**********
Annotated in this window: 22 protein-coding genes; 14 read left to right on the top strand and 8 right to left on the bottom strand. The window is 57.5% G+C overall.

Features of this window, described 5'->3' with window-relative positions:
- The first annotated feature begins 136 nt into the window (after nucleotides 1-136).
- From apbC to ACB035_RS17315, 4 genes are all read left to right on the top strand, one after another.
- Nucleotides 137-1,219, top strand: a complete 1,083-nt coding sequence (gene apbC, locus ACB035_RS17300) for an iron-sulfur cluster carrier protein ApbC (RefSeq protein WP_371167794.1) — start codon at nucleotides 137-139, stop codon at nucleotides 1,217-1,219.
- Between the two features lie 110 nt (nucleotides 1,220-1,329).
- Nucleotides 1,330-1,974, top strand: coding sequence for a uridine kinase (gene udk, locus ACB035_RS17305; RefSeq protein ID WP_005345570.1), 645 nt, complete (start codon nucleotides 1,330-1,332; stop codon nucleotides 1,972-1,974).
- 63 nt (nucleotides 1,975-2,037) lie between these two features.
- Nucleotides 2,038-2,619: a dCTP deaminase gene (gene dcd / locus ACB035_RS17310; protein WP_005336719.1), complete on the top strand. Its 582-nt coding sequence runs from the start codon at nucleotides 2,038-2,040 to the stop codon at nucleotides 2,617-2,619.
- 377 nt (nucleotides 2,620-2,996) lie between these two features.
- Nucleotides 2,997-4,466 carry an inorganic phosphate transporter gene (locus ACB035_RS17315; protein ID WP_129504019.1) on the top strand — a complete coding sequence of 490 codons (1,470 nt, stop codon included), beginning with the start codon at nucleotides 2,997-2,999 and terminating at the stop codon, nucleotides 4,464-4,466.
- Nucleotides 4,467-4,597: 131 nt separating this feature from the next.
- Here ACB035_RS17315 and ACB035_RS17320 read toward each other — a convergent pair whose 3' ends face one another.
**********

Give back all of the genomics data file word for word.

Annotated in this window: 22 protein-coding genes; 14 read left to right on the top strand and 8 right to left on the bottom strand. The window is 57.5% G+C overall.

Features of this window, described 5'->3' with window-relative positions:
- The first annotated feature begins 136 nt into the window (after nucleotides 1-136).
- From apbC to ACB035_RS17315, 4 genes are all read left to right on the top strand, one after another.
- Nucleotides 137-1,219, top strand: a complete 1,083-nt coding sequence (gene apbC, locus ACB035_RS17300) for an iron-sulfur cluster carrier protein ApbC (RefSeq protein WP_371167794.1) — start codon at nucleotides 137-139, stop codon at nucleotides 1,217-1,219.
- Between the two features lie 110 nt (nucleotides 1,220-1,329).
- Nucleotides 1,330-1,974, top strand: coding sequence for a uridine kinase (gene udk, locus ACB035_RS17305; RefSeq protein ID WP_005345570.1), 645 nt, complete (start codon nucleotides 1,330-1,332; stop codon nucleotides 1,972-1,974).
- 63 nt (nucleotides 1,975-2,037) lie between these two features.
- Nucleotides 2,038-2,619: a dCTP deaminase gene (gene dcd / locus ACB035_RS17310; protein WP_005336719.1), complete on the top strand. Its 582-nt coding sequence runs from the start codon at nucleotides 2,038-2,040 to the stop codon at nucleotides 2,617-2,619.
- 377 nt (nucleotides 2,620-2,996) lie between these two features.
- Nucleotides 2,997-4,466 carry an inorganic phosphate transporter gene (locus ACB035_RS17315; protein ID WP_129504019.1) on the top strand — a complete coding sequence of 490 codons (1,470 nt, stop codon included), beginning with the start codon at nucleotides 2,997-2,999 and terminating at the stop codon, nucleotides 4,464-4,466.
- Nucleotides 4,467-4,597: 131 nt separating this feature from the next.
- Here ACB035_RS17315 and ACB035_RS17320 read toward each other — a convergent pair whose 3' ends face one another.